|By DENNE GOLDSTEIN|
As Stephen Smith assumes the presidency of the Irrigation Association, he realizes the challenges the irrigation industry currently faces. Pressure to reduce water consumption is building and landscape sustainability is the new buzzword. But Smith assumes this position with a background of invaluable experience and a wealth of knowledge of the irrigation industry.
Let’s start at the beginning. Smith was born in Clovis and grew up in Roswell, New Mexico. His parents were interior decorators and worked in the furniture business for 35 years. During his teenage years, he worked in the family business.
Smith attended New Mexico State University, Las Cruces, where he received his bachelor’s degree. He originally enrolled in its civil engineering program but was not enamored with the program and was frustrated with the large size of the classes, which led him to switch to agricultural engineering with an emphasis in soil, water and irrigation.
He had no intention of continuing on to graduate school, but 1973 was a difficult time to find a job, and his wife had finished her master’s degree, so they began looking around at schools with ag engineering programs. They chose Colorado State University in Ft. Collins, where he received his master’s degree with a concentration in irrigation.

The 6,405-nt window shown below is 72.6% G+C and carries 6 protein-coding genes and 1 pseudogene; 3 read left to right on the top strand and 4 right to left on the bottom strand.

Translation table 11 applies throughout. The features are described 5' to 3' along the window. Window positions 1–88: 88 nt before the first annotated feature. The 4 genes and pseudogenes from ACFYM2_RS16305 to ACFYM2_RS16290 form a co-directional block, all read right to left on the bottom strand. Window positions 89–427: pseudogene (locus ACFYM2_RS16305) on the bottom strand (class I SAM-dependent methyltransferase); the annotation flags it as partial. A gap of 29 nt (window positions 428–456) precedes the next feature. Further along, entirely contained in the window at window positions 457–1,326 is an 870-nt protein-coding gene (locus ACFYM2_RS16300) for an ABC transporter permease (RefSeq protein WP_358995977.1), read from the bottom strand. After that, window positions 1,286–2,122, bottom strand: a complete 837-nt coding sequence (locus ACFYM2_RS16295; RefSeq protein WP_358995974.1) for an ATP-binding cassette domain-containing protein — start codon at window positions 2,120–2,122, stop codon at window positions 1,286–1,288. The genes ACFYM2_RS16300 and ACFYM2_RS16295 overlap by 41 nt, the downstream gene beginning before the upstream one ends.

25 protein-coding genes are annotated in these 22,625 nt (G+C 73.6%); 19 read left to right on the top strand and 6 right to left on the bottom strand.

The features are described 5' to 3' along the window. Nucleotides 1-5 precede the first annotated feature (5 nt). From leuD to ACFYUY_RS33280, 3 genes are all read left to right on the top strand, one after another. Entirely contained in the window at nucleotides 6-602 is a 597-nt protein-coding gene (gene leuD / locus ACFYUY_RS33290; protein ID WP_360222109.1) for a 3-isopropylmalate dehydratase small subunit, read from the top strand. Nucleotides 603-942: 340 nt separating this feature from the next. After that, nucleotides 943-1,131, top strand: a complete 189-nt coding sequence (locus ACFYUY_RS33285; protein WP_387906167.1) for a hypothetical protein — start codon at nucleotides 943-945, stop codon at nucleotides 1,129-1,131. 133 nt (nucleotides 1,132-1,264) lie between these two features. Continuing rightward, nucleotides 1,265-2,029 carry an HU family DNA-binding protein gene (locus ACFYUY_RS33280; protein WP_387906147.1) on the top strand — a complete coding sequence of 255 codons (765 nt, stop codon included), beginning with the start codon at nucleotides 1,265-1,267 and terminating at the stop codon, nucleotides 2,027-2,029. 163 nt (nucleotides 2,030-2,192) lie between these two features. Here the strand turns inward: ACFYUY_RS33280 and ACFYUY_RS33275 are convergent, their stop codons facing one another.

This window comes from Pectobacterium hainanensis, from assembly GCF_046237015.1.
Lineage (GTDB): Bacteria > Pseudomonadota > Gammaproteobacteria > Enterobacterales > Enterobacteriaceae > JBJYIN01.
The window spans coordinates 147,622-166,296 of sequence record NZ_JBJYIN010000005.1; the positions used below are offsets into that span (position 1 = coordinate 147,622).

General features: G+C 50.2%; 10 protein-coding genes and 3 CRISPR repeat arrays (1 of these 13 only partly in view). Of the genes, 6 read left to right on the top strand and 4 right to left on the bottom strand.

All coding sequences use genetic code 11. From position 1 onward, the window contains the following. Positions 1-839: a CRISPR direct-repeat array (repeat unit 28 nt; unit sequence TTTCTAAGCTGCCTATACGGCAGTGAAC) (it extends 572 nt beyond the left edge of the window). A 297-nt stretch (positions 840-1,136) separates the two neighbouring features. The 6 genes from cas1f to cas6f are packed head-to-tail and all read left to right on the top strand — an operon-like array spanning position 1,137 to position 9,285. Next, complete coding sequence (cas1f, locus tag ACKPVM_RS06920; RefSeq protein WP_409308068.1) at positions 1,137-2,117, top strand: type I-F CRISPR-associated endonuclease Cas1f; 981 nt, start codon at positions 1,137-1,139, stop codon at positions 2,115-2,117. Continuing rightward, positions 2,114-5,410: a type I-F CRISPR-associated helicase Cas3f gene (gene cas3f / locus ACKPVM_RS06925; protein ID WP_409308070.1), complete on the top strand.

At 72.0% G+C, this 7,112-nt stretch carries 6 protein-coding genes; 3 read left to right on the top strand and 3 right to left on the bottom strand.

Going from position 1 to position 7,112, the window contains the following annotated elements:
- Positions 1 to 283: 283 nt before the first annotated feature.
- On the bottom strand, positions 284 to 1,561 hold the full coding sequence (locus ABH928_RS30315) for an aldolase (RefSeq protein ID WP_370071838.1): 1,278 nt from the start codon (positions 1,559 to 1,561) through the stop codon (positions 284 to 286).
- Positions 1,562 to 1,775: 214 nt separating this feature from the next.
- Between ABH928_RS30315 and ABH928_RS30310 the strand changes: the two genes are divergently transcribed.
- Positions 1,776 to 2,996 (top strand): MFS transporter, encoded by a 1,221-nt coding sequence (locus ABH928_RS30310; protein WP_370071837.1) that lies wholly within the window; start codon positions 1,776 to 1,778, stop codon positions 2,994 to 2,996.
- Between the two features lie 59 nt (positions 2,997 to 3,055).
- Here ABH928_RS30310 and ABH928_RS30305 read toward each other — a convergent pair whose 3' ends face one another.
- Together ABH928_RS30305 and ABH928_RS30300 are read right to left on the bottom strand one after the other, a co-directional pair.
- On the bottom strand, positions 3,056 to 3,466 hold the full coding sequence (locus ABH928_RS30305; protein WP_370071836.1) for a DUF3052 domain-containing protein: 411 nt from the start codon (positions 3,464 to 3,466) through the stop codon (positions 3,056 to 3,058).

While attending CSU, he worked for the university, doing EPAfunded research. The EPA costshared irrigation upgrades in the Grande Valley of Colorado and paid a major portion of the cost for farmers to convert from surface irrigation methods to drip or sprinkler on orchards and field crops.
“It was a great life-work experience,” said Smith. “We affected a lot of changeovers from surface irrigation to other more efficient irrigation methods. The farmers would at least listen to us about the benefits of drip irrigation or frost control sprinklers when we could put out money for the changes.”
By 1975, the Smiths realized how much they loved living in Ft. Collins and decided to make it their home. They formed Aqua Engineering and did irrigation design/build and whatever design work they could get. They designed some park irrigation, some drip irrigation for wind breaks, but tried to concentrate on residential design. In those days, you couldn’t make a living just designing so they did the installations as well. It was a period of strong growth both for the company and the expanding market.